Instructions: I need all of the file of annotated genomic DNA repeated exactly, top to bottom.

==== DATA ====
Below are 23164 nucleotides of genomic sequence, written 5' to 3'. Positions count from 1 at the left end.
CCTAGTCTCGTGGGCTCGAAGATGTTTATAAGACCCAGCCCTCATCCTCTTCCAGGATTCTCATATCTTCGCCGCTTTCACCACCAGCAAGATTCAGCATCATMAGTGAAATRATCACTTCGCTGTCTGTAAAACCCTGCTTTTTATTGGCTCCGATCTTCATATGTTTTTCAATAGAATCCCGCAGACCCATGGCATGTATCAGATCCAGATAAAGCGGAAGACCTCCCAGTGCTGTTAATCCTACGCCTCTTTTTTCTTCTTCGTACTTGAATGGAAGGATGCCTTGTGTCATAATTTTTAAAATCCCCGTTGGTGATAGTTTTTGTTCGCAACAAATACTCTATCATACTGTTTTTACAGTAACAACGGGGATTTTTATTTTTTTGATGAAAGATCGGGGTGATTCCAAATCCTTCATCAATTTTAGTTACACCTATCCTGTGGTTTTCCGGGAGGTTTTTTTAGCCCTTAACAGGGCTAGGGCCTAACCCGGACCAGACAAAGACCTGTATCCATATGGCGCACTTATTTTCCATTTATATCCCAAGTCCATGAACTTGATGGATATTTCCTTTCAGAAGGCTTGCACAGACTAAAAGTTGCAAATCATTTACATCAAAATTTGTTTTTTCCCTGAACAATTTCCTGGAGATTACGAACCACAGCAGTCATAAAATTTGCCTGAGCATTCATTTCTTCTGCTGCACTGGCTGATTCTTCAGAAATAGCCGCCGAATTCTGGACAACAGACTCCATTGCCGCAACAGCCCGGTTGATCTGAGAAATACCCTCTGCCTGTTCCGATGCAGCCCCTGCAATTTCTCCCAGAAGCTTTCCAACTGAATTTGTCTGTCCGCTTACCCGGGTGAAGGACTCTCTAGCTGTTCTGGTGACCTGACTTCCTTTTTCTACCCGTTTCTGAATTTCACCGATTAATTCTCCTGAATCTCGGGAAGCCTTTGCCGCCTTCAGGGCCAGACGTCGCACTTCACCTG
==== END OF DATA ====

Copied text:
Below are 23164 nucleotides of genomic sequence, written 5' to 3'. Positions count from 1 at the left end.
CCTAGTCTCGTGGGCTCGAAGATGTTTATAAGACCCAGCCCTCATCCTCTTCCAGGATTCTCATATCTTCGCCGCTTTCACCACCAGCAAGATTCAGCATCATMAGTGAAATRATCACTTCGCTGTCTGTAAAACCCTGCTTTTTATTGGCTCCGATCTTCATATGTTTTTCAATAGAATCCCGCAGACCCATGGCATGTATCAGATCCAGATAAAGCGGAAGACCTCCCAGTGCTGTTAATCCTACGCCTCTTTTTTCTTCTTCGTACTTGAATGGAAGGATGCCTTGTGTCATAATTTTTAAAATCCCCGTTGGTGATAGTTTTTGTTCGCAACAAATACTCTATCATACTGTTTTTACAGTAACAACGGGGATTTTTATTTTTTTGATGAAAGATCGGGGTGATTCCAAATCCTTCATCAATTTTAGTTACACCTATCCTGTGGTTTTCCGGGAGGTTTTTTTAGCCCTTAACAGGGCTAGGGCCTAACCCGGACCAGACAAAGACCTGTATCCATATGGCGCACTTATTTTCCATTTATATCCCAAGTCCATGAACTTGATGGATATTTCCTTTCAGAAGGCTTGCACAGACTAAAAGTTGCAAATCATTTACATCAAAATTTGTTTTTTCCCTGAACAATTTCCTGGAGATTACGAACCACAGCAGTCATAAAATTTGCCTGAGCATTCATTTCTTCTGCTGCACTGGCTGATTCTTCAGAAATAGCCGCCGAATTCTGGACAACAGACTCCATTGCCGCAACAGCCCGGTTGATCTGAGAAATACCCTCTGCCTGTTCCGATGCAGCCCCTGCAATTTCTCCCAGAAGCTTTCCAACTGAATTTGTCTGTCCGCTTACCCGGGTGAAGGACTCTCTAGCTGTTCTGGTGACCTGACTTCCTTTTTCTACCCGTTTCTGAATTTCACCGATTAATTCTCCTGAATCTCGGGAAGCCTTTGCCGCCTTCAGGGCCAGACGTCGCACTTCACCTG